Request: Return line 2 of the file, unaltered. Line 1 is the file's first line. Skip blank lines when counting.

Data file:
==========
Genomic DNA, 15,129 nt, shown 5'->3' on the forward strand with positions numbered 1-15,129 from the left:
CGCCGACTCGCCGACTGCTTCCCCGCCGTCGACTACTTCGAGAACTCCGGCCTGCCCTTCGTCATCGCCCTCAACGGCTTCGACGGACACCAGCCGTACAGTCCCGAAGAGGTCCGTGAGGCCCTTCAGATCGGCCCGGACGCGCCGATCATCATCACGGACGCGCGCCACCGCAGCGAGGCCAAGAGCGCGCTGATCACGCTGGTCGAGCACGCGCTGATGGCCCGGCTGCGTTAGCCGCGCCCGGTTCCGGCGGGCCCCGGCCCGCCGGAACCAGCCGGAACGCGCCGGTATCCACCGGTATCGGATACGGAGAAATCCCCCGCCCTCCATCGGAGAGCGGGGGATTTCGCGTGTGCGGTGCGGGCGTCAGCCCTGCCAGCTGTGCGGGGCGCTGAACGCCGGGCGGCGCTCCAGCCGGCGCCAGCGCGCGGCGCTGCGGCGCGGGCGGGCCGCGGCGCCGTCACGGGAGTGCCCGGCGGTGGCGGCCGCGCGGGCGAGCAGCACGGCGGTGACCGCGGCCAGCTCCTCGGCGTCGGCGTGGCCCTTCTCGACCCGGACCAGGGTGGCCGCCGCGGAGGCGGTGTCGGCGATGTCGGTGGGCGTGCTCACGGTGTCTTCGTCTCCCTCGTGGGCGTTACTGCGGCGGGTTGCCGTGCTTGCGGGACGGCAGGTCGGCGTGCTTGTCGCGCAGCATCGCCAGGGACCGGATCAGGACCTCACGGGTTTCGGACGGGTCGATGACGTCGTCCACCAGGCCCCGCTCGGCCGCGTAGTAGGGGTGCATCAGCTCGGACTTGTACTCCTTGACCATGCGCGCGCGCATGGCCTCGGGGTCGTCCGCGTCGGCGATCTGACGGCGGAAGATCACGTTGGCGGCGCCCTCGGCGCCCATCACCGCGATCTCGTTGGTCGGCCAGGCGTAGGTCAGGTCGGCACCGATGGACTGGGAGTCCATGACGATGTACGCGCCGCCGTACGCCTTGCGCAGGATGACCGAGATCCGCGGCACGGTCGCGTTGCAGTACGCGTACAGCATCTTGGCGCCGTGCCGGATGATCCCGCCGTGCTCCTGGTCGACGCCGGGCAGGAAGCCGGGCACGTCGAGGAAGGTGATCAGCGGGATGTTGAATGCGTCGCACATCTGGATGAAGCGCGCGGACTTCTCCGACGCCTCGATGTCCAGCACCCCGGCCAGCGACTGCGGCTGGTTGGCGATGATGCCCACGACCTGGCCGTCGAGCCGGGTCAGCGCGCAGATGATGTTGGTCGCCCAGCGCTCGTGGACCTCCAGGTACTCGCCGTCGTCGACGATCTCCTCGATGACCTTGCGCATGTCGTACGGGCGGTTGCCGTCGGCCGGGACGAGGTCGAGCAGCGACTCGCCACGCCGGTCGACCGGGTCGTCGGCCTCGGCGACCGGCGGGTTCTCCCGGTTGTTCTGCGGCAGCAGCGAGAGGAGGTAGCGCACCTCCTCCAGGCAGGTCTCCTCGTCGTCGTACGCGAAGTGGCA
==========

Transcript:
CGCCGACTCGCCGACTGCTTCCCCGCCGTCGACTACTTCGAGAACTCCGGCCTGCCCTTCGTCATCGCCCTCAACGGCTTCGACGGACACCAGCCGTACAGTCCCGAAGAGGTCCGTGAGGCCCTTCAGATCGGCCCGGACGCGCCGATCATCATCACGGACGCGCGCCACCGCAGCGAGGCCAAGAGCGCGCTGATCACGCTGGTCGAGCACGCGCTGATGGCCCGGCTGCGTTAGCCGCGCCCGGTTCCGGCGGGCCCCGGCCCGCCGGAACCAGCCGGAACGCGCCGGTATCCACCGGTATCGGATACGGAGAAATCCCCCGCCCTCCATCGGAGAGCGGGGGATTTCGCGTGTGCGGTGCGGGCGTCAGCCCTGCCAGCTGTGCGGGGCGCTGAACGCCGGGCGGCGCTCCAGCCGGCGCCAGCGCGCGGCGCTGCGGCGCGGGCGGGCCGCGGCGCCGTCACGGGAGTGCCCGGCGGTGGCGGCCGCGCGGGCGAGCAGCACGGCGGTGACCGCGGCCAGCTCCTCGGCGTCGGCGTGGCCCTTCTCGACCCGGACCAGGGTGGCCGCCGCGGAGGCGGTGTCGGCGATGTCGGTGGGCGTGCTCACGGTGTCTTCGTCTCCCTCGTGGGCGTTACTGCGGCGGGTTGCCGTGCTTGCGGGACGGCAGGTCGGCGTGCTTGTCGCGCAGCATCGCCAGGGACCGGATCAGGACCTCACGGGTTTCGGACGGGTCGATGACGTCGTCCACCAGGCCCCGCTCGGCCGCGTAGTAGGGGTGCATCAGCTCGGACTTGTACTCCTTGACCATGCGCGCGCGCATGGCCTCGGGGTCGTCCGCGTCGGCGATCTGACGGCGGAAGATCACGTTGGCGGCGCCCTCGGCGCCCATCACCGCGATCTCGTTGGTCGGCCAGGCGTAGGTCAGGTCGGCACCGATGGACTGGGAGTCCATGACGATGTACGCGCCGCCGTACGCCTTGCGCAGGATGACCGAGATCCGCGGCACGGTCGCGTTGCAGTACGCGTACAGCATCTTGGCGCCGTGCCGGATGATCCCGCCGTGCTCCTGGTCGACGCCGGGCAGGAAGCCGGGCACGTCGAGGAAGGTGATCAGCGGGATGTTGAATGCGTCGCACATCTGGATGAAGCGCGCGGACTTCTCCGACGCCTCGATGTCCAGCACCCCGGCCAGCGACTGCGGCTGGTTGGCGATGATGCCCACGACCTGGCCGTCGAGCCGGGTCAGCGCGCAGATGATGTTGGTCGCCCAGCGCTCGTGGACCTCCAGGTACTCGCCGTCGTCGACGATCTCCTCGATGACCTTGCGCATGTCGTACGGGCGGTTGCCGTCGGCCGGGACGAGGTCGAGCAGCGACTCGCCACGCCGGTCGACCGGGTCGTCGGCCTCGGCGACCGGCGGGTTCTCCCGGTTGTTCTGCGGCAGCAGCGAGAGGAGGTAGCGCACCTCCTCCAGGCAGGTCTCCTCGTCGTCGTACGCGAAGTGGCA